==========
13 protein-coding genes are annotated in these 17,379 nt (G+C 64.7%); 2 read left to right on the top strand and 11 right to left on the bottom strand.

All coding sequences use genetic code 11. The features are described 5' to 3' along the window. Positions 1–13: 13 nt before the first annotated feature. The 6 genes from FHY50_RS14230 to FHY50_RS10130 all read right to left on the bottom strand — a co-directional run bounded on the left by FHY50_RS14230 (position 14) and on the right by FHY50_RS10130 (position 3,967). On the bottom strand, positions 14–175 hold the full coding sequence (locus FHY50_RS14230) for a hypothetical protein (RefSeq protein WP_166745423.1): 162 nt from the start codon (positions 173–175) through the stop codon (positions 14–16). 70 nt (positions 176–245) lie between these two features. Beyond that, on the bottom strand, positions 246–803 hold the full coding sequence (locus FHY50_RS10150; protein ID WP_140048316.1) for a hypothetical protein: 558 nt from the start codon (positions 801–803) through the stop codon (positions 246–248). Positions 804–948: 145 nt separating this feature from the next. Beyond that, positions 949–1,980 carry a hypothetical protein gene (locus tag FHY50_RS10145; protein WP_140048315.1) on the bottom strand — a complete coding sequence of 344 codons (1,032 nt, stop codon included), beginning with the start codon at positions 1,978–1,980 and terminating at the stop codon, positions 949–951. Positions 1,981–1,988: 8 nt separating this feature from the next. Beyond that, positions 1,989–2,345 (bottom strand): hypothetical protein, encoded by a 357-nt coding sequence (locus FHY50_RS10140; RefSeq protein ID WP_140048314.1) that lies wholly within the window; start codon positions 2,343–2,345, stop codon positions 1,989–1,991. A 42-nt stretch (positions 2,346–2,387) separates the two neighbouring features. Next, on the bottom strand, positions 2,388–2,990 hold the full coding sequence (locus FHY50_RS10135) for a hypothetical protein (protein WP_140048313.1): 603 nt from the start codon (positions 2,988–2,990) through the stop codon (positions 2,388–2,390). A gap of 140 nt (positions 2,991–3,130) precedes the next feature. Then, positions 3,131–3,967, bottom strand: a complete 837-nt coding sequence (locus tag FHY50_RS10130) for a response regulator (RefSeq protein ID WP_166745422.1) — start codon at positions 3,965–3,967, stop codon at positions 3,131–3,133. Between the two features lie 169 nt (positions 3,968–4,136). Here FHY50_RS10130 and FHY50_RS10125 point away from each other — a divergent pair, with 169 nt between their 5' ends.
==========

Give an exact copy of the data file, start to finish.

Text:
13 protein-coding genes are annotated in these 17,379 nt (G+C 64.7%); 2 read left to right on the top strand and 11 right to left on the bottom strand.

All coding sequences use genetic code 11. The features are described 5' to 3' along the window. Positions 1–13: 13 nt before the first annotated feature. The 6 genes from FHY50_RS14230 to FHY50_RS10130 all read right to left on the bottom strand — a co-directional run bounded on the left by FHY50_RS14230 (position 14) and on the right by FHY50_RS10130 (position 3,967). On the bottom strand, positions 14–175 hold the full coding sequence (locus FHY50_RS14230) for a hypothetical protein (RefSeq protein WP_166745423.1): 162 nt from the start codon (positions 173–175) through the stop codon (positions 14–16). 70 nt (positions 176–245) lie between these two features. Beyond that, on the bottom strand, positions 246–803 hold the full coding sequence (locus FHY50_RS10150; protein ID WP_140048316.1) for a hypothetical protein: 558 nt from the start codon (positions 801–803) through the stop codon (positions 246–248). Positions 804–948: 145 nt separating this feature from the next. Beyond that, positions 949–1,980 carry a hypothetical protein gene (locus tag FHY50_RS10145; protein WP_140048315.1) on the bottom strand — a complete coding sequence of 344 codons (1,032 nt, stop codon included), beginning with the start codon at positions 1,978–1,980 and terminating at the stop codon, positions 949–951. Positions 1,981–1,988: 8 nt separating this feature from the next. Beyond that, positions 1,989–2,345 (bottom strand): hypothetical protein, encoded by a 357-nt coding sequence (locus FHY50_RS10140; RefSeq protein ID WP_140048314.1) that lies wholly within the window; start codon positions 2,343–2,345, stop codon positions 1,989–1,991. A 42-nt stretch (positions 2,346–2,387) separates the two neighbouring features. Next, on the bottom strand, positions 2,388–2,990 hold the full coding sequence (locus FHY50_RS10135) for a hypothetical protein (protein WP_140048313.1): 603 nt from the start codon (positions 2,988–2,990) through the stop codon (positions 2,388–2,390). A gap of 140 nt (positions 2,991–3,130) precedes the next feature. Then, positions 3,131–3,967, bottom strand: a complete 837-nt coding sequence (locus tag FHY50_RS10130) for a response regulator (RefSeq protein ID WP_166745422.1) — start codon at positions 3,965–3,967, stop codon at positions 3,131–3,133. Between the two features lie 169 nt (positions 3,968–4,136). Here FHY50_RS10130 and FHY50_RS10125 point away from each other — a divergent pair, with 169 nt between their 5' ends.